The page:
This postdoctoral position is in association with the Yale Institute for Biospheric Studies program in Eco-Evolutionary Dynamics, which is co-directed by David Vasseur, David Post, and Paul Turner. Through this program, the candidate will participate in regular working groups combining international leaders in experimental and theoretical approaches to eco-evolutionary dynamics. More information on the Department of Ecology and Evolutionary Biology is available atwww.yale.edu/eeb<http://www.yale.edu/eeb>. For information about postdoctoral appointments at Yale, seehttp://www.yale.edu/postdocs/.  Applications should be emailed to Paul Turner (paul.turner@yale.edu) and include a CV, short statement of research interests, and contact information for three references.  Applications will be considered beginning on May 1, 2014.

Postdoc: U Minnesota Microbial Ecology & Evolution

The May research group at the University of Minnesota seeks to hire two to three post-doctoral associates in the ecology and evolution of plant-associated microbes. Successful applicants will work on an experimental project with global reach as part of a team of ecologists and evolutionary biologists spanning the University of Minnesota’s departments of Ecology, Evolution, and Behavior and Plant Pathology. The appointment is for one year (with potential for renewal), to begin as soon as possible. The scientific goal of these positions is to examine the abiotic and biotic predictors and functional significance of fungal, bacterial, and viral symbionts of plant hosts, and determine plant microbiome effects on disease transmission. Experiments will encompass scales ranging from individual hosts and local host communities to regional and global bioclimatic and soil gradients. Projects will include quantification of bacterial, fungal, and viral communities within hosts using high-throughput sequencing and manipulative experiments in both the field and lab to examine the effects of the plant-associated microbial community on host fecundity and pathogen resistance, and on microbial fitness and transmission. Successful applicants will have the opportunity to work with mathematical modelers to use empirically-derived parameter values and test predictive models. We are particularly interested in applicants with metagenomics or organismal expertise in microbial biology and training in community ecology or evolutionary biology. Successful applicants will have experience and ability in laboratory techniques necessary for high-throughput sequencing and quantitative skills for manipulating and analyzing metagenomic or ecological datasets. A conceptual overview of the larger project is described in Borer et al.2013 (found at: http://dx.doi.org/10.1016/j.baae.2013.08.009).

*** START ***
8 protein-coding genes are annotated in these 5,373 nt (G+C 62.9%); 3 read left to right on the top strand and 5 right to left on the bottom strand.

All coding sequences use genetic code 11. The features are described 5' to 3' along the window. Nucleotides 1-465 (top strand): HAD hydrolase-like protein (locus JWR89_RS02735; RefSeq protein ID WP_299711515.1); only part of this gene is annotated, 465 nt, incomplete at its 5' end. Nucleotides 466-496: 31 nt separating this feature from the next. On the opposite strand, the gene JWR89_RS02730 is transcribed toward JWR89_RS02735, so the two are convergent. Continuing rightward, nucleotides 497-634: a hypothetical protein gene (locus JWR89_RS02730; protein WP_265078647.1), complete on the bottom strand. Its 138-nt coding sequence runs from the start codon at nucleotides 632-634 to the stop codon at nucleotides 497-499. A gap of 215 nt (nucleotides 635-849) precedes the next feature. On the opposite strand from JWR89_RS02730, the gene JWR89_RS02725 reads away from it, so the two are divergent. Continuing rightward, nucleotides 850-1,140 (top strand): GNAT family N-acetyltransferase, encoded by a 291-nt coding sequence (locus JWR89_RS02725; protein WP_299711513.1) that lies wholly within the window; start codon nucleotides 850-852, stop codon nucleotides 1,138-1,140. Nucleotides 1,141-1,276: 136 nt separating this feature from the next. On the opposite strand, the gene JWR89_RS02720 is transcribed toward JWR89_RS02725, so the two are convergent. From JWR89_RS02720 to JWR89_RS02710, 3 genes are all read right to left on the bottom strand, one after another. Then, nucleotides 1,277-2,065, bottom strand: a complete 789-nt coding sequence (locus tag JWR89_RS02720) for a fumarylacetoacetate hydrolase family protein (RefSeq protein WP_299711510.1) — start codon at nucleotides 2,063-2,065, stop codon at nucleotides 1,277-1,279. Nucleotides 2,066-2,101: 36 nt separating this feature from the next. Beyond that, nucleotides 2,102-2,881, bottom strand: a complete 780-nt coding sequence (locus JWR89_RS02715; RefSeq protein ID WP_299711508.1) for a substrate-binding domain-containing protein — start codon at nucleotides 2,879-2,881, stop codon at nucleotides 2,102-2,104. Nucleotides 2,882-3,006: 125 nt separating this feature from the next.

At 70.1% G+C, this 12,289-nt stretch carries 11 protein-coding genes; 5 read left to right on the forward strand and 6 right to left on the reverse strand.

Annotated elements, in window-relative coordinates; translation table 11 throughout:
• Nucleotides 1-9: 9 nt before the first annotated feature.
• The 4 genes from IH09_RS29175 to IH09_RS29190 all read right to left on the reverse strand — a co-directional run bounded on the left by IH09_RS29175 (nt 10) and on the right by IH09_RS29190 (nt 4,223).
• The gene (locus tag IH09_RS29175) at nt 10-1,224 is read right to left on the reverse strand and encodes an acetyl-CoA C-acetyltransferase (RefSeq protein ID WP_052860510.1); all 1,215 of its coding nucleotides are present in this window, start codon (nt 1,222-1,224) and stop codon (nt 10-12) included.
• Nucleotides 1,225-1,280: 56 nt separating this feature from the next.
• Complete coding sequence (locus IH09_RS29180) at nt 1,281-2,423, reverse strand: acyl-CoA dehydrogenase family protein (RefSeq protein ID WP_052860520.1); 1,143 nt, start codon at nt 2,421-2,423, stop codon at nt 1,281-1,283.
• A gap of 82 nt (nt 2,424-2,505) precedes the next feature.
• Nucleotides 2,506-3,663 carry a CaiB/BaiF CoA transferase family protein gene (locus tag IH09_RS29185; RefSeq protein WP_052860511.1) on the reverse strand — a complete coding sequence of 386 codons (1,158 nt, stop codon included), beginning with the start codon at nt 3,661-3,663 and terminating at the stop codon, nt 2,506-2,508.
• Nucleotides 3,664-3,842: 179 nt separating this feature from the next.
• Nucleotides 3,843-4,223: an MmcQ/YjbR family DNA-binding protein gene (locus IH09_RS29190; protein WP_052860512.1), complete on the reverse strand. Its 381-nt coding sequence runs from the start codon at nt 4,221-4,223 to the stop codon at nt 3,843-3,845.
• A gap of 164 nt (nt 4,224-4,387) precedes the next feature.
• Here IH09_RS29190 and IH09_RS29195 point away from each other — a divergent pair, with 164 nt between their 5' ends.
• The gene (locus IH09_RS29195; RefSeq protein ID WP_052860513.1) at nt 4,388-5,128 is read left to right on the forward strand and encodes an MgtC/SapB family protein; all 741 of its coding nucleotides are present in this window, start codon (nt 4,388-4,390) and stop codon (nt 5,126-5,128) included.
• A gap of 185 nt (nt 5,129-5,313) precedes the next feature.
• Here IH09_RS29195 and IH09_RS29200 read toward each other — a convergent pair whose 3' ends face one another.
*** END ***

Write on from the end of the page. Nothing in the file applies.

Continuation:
Questions about these positions should be addressed to Dr. Georgiana May (gmay@umn.edu).

Review of applications will begin on 10 December 2013. Apply for this position (Requisition #188311) via the University of Minnesota Office of Human Resources website:
https://employment.umn.edu/applicants/jsp/shared/position/JobDetails_css.jsp?postingId=657343

Fungal ITS database workshop

We held a workshop last for some of the people using and developing tools and databases for fungal molecular ecology in Fungi in (beautiful) Boulder, CO last week as part of our efforts in the Microbiome of the Built Environment. I am working with my co-organizer and participants to prepare a meeting summary and some descriptions of concrete plans forward. We expect this to make it easier to analyze Fungal ITS sequences in tools like QIIME and provide linkage with resources built around phylogenetic analyses of Fungi. An longer meeting summary will be posted in the coming week after we have all the presentations gathered and the details of the meeting written out.